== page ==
MAKING pubs and clubs pay a fee to cover policing in the early hours of the morning could seriously damage the district’s late night economy.
So says former Rio’s owner, Chris Donnachie, who retired at the weekend after more than three decades at the helm of the Bedford Street nightclub.
Warwick District Council is considering the possibility of bringing in late night levies for pubs and other drinking establishments that stay open past midnight.
If introduced, the levy would be adopted across the district although the likes of hotels, theatres, cinemas and community premises could be exempt.
The rates – set by central government – would depend on the value of each premises and could range from £229 to upwards of £4,000 per year.
Around 70 per cent of this would be given to the police – although they would have no requirement to use it in the district or on the night-time economy – with the remaining 30 per cent going to the council for other crime prevention measures.
But long-time licensee Mr Donnachie says charging a levy is the wrong way to go.
He told The Observer: “Policing is already paid for within our rates and contributions to the BID each year. It would be unfair to make us pay another bill and it would upset a lot of people.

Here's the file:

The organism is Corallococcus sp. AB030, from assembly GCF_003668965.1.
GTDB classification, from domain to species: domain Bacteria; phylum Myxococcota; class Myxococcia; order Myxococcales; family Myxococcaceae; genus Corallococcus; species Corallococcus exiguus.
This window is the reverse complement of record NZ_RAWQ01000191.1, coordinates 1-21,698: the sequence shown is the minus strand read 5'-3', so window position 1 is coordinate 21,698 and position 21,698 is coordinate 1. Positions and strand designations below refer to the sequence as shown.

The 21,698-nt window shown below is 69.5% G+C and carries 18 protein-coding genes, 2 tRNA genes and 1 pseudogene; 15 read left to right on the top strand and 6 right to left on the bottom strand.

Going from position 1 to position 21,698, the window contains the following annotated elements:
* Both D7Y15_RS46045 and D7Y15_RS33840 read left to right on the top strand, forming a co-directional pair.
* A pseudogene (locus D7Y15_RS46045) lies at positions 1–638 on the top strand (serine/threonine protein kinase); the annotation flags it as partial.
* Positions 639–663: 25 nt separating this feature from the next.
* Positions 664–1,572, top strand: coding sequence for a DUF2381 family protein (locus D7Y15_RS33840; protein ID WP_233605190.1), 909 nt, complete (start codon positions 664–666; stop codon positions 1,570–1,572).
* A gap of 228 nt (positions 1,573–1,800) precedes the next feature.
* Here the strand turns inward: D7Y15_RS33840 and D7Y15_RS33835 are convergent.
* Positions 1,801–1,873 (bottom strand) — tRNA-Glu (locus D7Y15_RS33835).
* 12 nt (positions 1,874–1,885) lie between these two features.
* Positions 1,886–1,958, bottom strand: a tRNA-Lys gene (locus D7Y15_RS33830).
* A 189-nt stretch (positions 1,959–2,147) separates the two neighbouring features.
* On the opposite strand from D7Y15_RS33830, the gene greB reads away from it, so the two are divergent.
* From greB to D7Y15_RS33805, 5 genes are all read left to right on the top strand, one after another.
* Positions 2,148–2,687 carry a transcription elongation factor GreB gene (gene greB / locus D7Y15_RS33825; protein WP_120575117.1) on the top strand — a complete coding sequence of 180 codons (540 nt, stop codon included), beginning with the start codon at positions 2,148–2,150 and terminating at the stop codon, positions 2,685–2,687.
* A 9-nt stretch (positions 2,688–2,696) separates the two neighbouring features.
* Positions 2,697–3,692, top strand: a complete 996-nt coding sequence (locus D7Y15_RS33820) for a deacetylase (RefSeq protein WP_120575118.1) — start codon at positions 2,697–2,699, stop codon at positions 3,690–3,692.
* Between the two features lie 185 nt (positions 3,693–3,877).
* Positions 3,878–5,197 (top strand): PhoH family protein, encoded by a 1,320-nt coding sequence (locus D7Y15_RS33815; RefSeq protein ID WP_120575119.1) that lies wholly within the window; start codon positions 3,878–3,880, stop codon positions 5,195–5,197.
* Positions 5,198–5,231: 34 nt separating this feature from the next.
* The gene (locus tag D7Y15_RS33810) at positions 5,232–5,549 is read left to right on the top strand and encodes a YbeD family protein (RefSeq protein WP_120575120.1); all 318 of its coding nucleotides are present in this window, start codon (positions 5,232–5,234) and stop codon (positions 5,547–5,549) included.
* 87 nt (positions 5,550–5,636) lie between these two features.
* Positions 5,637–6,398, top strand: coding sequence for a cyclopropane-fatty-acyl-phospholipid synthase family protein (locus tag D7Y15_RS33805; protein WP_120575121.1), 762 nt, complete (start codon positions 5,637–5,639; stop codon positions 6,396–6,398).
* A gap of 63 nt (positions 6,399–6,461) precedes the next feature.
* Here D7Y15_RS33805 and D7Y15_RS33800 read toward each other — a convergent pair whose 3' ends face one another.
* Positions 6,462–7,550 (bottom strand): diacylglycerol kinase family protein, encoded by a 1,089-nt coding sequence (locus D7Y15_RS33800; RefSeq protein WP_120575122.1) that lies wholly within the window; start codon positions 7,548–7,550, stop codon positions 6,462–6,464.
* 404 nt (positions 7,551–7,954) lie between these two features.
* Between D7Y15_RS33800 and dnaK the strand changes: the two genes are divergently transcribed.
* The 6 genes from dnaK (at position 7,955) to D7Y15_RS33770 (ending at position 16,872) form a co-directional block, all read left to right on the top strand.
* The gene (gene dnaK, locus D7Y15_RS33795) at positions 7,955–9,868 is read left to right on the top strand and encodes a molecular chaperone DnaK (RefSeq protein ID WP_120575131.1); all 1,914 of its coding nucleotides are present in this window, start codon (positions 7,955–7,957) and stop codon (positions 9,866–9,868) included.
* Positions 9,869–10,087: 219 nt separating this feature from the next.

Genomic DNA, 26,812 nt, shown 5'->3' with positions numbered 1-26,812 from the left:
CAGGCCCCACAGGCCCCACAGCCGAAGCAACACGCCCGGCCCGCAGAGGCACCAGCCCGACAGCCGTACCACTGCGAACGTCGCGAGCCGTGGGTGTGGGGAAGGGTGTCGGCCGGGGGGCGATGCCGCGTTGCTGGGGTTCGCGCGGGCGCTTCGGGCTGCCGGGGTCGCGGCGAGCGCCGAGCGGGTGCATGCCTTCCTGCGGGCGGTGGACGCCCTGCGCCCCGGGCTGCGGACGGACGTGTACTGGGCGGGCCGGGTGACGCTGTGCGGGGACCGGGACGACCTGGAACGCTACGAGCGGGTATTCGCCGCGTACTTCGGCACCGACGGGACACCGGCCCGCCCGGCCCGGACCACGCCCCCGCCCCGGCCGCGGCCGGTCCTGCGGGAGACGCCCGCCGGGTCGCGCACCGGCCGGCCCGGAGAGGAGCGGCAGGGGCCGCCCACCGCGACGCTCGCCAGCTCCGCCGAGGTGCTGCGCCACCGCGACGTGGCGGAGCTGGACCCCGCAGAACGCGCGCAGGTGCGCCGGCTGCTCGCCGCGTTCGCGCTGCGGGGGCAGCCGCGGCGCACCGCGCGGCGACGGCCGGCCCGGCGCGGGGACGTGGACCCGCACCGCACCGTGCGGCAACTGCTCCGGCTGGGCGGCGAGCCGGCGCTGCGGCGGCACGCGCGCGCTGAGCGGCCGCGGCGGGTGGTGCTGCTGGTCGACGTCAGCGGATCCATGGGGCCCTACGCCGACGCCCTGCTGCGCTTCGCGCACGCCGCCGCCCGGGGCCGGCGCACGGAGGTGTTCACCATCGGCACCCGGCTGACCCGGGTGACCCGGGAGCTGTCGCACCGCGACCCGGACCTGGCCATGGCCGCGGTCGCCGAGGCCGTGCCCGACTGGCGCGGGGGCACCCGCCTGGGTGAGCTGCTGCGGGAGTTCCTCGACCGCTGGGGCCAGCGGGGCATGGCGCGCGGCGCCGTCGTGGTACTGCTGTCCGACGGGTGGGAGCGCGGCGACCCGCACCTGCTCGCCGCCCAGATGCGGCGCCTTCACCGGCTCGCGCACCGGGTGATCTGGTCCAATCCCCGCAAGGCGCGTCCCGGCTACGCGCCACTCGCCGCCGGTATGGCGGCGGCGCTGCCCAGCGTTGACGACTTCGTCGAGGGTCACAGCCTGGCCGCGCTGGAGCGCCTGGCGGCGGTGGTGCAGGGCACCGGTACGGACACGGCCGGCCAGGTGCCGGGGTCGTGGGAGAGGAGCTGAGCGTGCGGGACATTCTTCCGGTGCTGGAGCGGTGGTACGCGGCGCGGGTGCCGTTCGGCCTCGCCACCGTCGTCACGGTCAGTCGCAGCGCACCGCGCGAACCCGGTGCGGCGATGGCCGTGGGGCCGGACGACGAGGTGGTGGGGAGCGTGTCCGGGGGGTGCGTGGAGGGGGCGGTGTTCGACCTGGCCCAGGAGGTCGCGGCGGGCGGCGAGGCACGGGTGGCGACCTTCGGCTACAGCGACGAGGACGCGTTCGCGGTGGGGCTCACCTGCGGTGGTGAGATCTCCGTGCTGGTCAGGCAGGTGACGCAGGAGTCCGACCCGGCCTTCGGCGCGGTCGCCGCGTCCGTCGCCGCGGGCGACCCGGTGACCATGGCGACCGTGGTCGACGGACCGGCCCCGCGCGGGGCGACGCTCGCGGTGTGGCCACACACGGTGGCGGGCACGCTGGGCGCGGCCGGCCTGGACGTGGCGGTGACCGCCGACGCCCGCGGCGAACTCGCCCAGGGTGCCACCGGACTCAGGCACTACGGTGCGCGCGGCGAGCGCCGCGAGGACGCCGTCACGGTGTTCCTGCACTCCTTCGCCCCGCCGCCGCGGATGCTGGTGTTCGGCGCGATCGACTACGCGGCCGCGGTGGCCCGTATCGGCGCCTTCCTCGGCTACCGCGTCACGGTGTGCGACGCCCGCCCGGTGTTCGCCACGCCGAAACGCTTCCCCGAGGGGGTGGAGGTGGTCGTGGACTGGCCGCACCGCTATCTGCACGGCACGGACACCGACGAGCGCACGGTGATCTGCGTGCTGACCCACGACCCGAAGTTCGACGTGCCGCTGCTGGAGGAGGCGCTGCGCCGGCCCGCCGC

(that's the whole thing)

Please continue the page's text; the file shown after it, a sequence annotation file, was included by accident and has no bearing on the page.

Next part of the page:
“If the council brings in the levy, we would have to find that money from somewhere else whether it be by raising prices or entrance fees and customers wouldn’t like that – it could seriously damage the night-time economy.
“We use CCTV, walkie talkies and it’s hard work from the likes of the Street Pastors and the street marshals that means disruption is kept pretty much to a minimum. The police are usually only a last resort.”
Mr Donnachie believes an alternative could lie in punishing those who create the problems in the first place.
“People know there are fewer police on the beat nowadays so they think they can get away with more. But in my opinion, if someone is caught doing something wrong, they should be punished straight away.
“If they brought in a night court and made people pay fines, the money generated could be used towards the additional costs of policing and would potentially result in fewer people behaving badly.
“It’s about tackling the root cause of the problem not just reacting when it happens.”
Warwick District Council was set to discuss the matter yesterday (Wednesday) but was not expected to make any decision before further consultation.
A report given to councillors admitted the potential revenue from the levy would be “extremely limited” and a consultation process between a council in the north-west of England ‘drove a wedge’ between licensees, the police and the local authority.